What is the UIS?

 

Definition of UIS:

The acronym UIS stands for the Union Internationale de Spéléologie, in the original French. Although the name may be written differently in other languages, the original acronym is maintained.

The UIS is a non-profit, non-governmental organization which promotes the development of interaction between academic and technical speleologists of a wide range of nationalities to develop and coordinate international speleology in all of its scientific, technical, cultural and economic aspects.

 

History:

Speleology only took its first steps towards recognition as a science when techniques developed at the end of the 19th century. In the mid-1900's, the international speleological community, mostly Europeans, had the idea of holding international speleological congresses. In a meeting on August 22-23, 1949, in Valence, France, the decision was taken to hold the first in Paris, France, in 1953. Since then, International Speleological Congresses have been held in Italy (Bari, 1958), Austria (Vienna, 1961), Yugoslavia (Postojna, 1965), Germany (Stuttgart, 1969), Czechoslovakia (Olomouc, 1973), Great Britain (Sheffield, 1977), United States (Bowling Green, 1981), Spain (Barcelona, 1986), Hungary (Budapest, 1989), China (Beijing, 1993), Switzerland (La Chaux-des-Fonds, 1997), Brazil (Brasilia, 2001), Greece (Athens-Kalamos, 2005) , United States (Kerrville, 2009) and Czech Republic (Brno, 2013). The next will be in Australia in 2017.

The initiative of some of the speleologists at the 1965 congress led to the proposal for the creation of an international entity to unite speleologists from around the world and coordinate their speleological activities. The UIS was then founded on September 16, 1965, during the closing session in the Festival Room of Postojna Cave during the 4th International Congress of Speleology. The first statutes were approved, and the first board of officers elected: Bernard Gezè (France) as president, Gordon T. Warwik (England) as Vice-President, Stjepan Mikulec (Yugoslavia) as second Vice-President, and Albert Anavy (Lebanon) as General Secretary. The internal regulations were approved in 1969, and the latest alteration in the statutes was made in 1997.

 

Structure:

At present, the UIS is presided over by the following officers: a president, two vice presidents, a general secretary, and eight adjunct secretaries (the number is defined by the General Assembly). Each must be from a different country. These officers are elected at the General Assemblies held during the International Congresses. The board includes an Advisory Council, consisting of the ex-presidents and other past officers.

To coordinate the technical and scientific development of international speleology, the UIS created various departments, each composed of Commissions and Working Groups, each of which has its own individual president and members. These groups work independently, organize their own meetings, develop projects, interact with other institutions, often publish their own bulletins, and may maintain web-sites. Their presidents, however, are elected at a General Assembly held during an International Congress of Speleology and they report on their activities at that time. At present, the UIS has the following Departments, Commissions, and Working Groups (Click here for the latest details and contact information):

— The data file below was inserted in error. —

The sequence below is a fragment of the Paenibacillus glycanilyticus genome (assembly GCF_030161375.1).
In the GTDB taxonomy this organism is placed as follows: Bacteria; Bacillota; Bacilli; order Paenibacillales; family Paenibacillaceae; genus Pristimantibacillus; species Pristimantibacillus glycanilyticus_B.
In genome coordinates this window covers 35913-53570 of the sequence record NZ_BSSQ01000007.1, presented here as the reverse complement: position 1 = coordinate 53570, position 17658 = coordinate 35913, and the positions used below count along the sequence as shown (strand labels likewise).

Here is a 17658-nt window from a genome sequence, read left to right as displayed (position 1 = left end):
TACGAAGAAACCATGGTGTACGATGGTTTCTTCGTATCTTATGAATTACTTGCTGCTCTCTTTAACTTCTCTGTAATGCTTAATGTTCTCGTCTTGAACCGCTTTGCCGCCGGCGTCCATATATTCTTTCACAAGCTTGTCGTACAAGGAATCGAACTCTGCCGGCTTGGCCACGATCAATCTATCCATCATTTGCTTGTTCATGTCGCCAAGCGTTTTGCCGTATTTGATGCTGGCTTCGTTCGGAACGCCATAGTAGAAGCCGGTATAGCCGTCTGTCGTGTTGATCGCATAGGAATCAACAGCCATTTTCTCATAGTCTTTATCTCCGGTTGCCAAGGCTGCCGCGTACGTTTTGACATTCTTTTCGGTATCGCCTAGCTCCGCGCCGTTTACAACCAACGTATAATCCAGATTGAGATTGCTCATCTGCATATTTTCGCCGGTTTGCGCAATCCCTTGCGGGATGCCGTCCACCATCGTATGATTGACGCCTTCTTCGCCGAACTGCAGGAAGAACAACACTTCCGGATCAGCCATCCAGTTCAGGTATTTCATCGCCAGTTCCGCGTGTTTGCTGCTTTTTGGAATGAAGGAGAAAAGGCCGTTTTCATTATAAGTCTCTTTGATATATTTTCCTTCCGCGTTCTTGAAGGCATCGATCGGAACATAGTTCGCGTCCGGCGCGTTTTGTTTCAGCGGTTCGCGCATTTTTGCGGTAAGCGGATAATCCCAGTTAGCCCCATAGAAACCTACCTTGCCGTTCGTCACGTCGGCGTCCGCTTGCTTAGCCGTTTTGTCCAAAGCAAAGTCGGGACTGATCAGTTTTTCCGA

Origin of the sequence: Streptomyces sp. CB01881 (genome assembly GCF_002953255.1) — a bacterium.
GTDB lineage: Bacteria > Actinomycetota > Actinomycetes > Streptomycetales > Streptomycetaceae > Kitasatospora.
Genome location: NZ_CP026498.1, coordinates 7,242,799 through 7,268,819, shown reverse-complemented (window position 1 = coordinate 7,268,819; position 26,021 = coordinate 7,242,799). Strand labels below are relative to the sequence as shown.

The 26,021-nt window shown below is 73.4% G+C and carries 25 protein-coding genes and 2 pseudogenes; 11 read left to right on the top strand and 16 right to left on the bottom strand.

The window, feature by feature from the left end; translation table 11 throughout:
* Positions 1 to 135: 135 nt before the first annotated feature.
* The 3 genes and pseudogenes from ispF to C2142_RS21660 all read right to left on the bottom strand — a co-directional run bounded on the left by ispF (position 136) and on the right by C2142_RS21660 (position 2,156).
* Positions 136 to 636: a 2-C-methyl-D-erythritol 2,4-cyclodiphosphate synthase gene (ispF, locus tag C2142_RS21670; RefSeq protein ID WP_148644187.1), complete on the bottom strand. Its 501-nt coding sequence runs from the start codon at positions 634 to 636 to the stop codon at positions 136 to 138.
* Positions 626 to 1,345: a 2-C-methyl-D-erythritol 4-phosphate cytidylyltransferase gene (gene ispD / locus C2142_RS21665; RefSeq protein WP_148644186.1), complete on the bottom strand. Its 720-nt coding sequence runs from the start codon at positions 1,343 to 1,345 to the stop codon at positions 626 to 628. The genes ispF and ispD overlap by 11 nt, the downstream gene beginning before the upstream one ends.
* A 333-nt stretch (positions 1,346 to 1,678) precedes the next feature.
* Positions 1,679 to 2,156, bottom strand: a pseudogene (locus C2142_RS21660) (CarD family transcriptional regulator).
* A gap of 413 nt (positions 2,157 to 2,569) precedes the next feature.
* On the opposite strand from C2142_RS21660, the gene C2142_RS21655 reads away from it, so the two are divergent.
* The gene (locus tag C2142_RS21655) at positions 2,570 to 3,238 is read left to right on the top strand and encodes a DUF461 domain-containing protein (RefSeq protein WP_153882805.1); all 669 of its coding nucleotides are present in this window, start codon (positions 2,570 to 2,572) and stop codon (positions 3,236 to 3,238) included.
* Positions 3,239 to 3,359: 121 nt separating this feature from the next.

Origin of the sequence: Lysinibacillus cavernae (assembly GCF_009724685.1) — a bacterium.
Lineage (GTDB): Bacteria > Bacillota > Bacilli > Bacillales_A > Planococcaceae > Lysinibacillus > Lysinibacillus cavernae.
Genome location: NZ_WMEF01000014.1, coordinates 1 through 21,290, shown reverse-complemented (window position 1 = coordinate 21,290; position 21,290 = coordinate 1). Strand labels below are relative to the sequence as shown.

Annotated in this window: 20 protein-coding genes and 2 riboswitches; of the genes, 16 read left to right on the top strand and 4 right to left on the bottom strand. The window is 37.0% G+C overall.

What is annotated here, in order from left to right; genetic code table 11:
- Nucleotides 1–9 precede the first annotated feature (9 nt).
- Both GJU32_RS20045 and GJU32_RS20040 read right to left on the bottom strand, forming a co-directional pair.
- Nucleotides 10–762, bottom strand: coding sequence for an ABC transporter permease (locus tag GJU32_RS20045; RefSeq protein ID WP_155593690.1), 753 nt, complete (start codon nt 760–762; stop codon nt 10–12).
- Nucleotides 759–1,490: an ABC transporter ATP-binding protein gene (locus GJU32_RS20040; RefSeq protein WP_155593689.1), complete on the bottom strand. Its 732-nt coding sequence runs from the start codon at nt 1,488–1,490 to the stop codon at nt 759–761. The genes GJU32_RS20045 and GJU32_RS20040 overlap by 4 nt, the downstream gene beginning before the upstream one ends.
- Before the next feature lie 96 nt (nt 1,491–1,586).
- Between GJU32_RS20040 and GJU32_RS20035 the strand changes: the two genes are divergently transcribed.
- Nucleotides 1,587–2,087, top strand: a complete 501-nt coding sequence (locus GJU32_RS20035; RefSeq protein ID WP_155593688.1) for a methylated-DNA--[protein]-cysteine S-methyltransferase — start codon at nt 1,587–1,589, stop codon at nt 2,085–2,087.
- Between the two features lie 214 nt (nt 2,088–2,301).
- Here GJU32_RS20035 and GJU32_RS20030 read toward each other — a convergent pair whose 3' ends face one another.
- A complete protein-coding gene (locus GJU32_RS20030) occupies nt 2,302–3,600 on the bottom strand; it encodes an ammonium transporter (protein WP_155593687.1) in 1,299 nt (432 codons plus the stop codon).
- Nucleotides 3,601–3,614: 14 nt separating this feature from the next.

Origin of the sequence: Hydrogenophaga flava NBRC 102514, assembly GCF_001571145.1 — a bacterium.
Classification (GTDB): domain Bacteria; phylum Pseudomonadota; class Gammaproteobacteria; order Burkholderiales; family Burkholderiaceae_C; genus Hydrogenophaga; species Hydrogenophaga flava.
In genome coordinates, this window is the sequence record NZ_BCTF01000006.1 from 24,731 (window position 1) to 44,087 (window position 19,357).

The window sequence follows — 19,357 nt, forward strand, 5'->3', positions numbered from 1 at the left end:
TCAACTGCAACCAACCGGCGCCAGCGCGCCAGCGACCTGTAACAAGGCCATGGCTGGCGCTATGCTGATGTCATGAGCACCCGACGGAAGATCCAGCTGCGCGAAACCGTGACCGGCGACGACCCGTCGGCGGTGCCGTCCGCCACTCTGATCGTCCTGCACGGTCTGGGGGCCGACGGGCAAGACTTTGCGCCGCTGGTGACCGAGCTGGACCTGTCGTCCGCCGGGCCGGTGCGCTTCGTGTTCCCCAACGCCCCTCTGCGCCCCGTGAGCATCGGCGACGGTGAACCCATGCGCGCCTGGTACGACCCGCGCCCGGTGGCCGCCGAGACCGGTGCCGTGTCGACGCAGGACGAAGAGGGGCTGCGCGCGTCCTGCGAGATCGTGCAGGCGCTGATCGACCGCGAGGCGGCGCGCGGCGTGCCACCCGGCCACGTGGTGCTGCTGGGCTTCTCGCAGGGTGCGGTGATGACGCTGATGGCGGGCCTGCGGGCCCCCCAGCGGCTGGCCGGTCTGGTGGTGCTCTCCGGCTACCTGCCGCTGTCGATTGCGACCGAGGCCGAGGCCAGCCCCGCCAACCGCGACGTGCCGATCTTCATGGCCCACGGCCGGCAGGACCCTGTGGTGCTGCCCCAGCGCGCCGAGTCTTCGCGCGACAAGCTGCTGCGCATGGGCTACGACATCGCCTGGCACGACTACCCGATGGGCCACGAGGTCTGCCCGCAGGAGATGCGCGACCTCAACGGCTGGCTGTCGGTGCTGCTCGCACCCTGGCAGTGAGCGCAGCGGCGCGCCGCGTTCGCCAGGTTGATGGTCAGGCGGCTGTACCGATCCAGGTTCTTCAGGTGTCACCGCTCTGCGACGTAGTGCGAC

Department of Karst and Cave Protection 

 

Department of Research

  • Archeology and Paleontology in Caves Commission 
  • Artificial Cavities Commission 
  • Biology Commission 
  • Cave Mineralogy Commission 
  • Glacier, Firn and Ice Caves Commission 
  • Karst Hydrogeology and Speleogenesis Commission 
  • Microbiology and Geomicrobiology Commission 
  • Paleo-karst and Speleochronology Commission 
  • Physical Chemistry and Hydrogeology of Karst Commission 
  • Pseudokarst Commission 
  • Speleotherapy Commission 
  • Volcanic Caves Commission 

 

Department of Documentation

  • Art and Letters Commission
  • Bibliography Commission
  • History of Speleology Commission 
  • Informatics Commission
  • Long, Deep and Large Caves Commission 

 

Department of Exploration

  • Cave Diving Commission 
  • Cave Rescue Commission 
  • Materials and Techniques Commission 

 

Department of Education and Teaching

  • Speleological Education Commission 

 

Advisory Committee

 

Internet Team

 

The number of Commissions and Working Groups is not fixed, and new ones can be created or old ones eliminated if necessary. Working Groups are created for a specific period of time, whereas the Commissions are permanent as long as they have activities. The creation of a Commission or Working Group is always the result of the initiative of some scientist or technician in that area. Interested parties have only to contact the commission President and request that their names be included so they can participate in meetings, discussions, seminars, and symposia.

In order to supervise the work of exploration and international expeditions, the UIS instituted a Code of Ethics. This code, although it does not have the force of law, provides ethical guidelines for such activities to promote the development of speleology, increase our knowledge about international speleological heritage, and foster interactions between speleological communities.

To integrate the speleological activities of the member countries and among of who appreciate the speleology around the world, the UIS maintains a Documentation Center in La Chaux-des-Fonds, in Switzerland, via the Swiss Speleological Society. In the same spirit, UIS has developed the Multi-Lingual Dictionary of Speleology (with 22 languages represented as at 2013) and keeps up-to-date the International Speleological Calendar of events related to speleology around the world.